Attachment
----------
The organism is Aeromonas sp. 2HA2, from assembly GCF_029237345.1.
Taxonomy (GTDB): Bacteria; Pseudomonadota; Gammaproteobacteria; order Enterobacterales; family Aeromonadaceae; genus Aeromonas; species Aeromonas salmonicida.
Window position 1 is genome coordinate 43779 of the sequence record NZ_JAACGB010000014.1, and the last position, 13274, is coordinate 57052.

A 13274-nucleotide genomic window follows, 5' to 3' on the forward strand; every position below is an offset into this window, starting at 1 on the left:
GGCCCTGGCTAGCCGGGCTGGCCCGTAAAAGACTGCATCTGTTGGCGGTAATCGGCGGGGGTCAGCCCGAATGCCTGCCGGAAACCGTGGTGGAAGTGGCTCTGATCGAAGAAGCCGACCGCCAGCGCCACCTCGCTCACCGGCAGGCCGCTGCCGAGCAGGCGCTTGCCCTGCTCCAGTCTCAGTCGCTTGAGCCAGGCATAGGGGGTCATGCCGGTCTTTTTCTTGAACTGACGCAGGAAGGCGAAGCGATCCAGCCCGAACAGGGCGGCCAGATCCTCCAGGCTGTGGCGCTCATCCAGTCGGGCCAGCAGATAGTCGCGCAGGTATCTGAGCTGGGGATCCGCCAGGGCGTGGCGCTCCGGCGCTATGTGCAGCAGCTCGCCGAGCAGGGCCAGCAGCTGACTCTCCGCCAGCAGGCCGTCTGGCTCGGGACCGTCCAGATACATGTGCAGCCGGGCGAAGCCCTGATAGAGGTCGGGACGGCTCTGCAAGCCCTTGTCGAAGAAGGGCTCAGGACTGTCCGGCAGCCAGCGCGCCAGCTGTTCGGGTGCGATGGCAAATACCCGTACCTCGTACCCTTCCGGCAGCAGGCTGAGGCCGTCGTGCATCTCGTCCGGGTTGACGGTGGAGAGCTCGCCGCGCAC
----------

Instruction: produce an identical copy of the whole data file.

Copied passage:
The organism is Aeromonas sp. 2HA2, from assembly GCF_029237345.1.
Taxonomy (GTDB): Bacteria; Pseudomonadota; Gammaproteobacteria; order Enterobacterales; family Aeromonadaceae; genus Aeromonas; species Aeromonas salmonicida.
Window position 1 is genome coordinate 43779 of the sequence record NZ_JAACGB010000014.1, and the last position, 13274, is coordinate 57052.

A 13274-nucleotide genomic window follows, 5' to 3' on the forward strand; every position below is an offset into this window, starting at 1 on the left:
GGCCCTGGCTAGCCGGGCTGGCCCGTAAAAGACTGCATCTGTTGGCGGTAATCGGCGGGGGTCAGCCCGAATGCCTGCCGGAAACCGTGGTGGAAGTGGCTCTGATCGAAGAAGCCGACCGCCAGCGCCACCTCGCTCACCGGCAGGCCGCTGCCGAGCAGGCGCTTGCCCTGCTCCAGTCTCAGTCGCTTGAGCCAGGCATAGGGGGTCATGCCGGTCTTTTTCTTGAACTGACGCAGGAAGGCGAAGCGATCCAGCCCGAACAGGGCGGCCAGATCCTCCAGGCTGTGGCGCTCATCCAGTCGGGCCAGCAGATAGTCGCGCAGGTATCTGAGCTGGGGATCCGCCAGGGCGTGGCGCTCCGGCGCTATGTGCAGCAGCTCGCCGAGCAGGGCCAGCAGCTGACTCTCCGCCAGCAGGCCGTCTGGCTCGGGACCGTCCAGATACATGTGCAGCCGGGCGAAGCCCTGATAGAGGTCGGGACGGCTCTGCAAGCCCTTGTCGAAGAAGGGCTCAGGACTGTCCGGCAGCCAGCGCGCCAGCTGTTCGGGTGCGATGGCAAATACCCGTACCTCGTACCCTTCCGGCAGCAGGCTGAGGCCGTCGTGCATCTCGTCCGGGTTGACGGTGGAGAGCTCGCCGCGCAC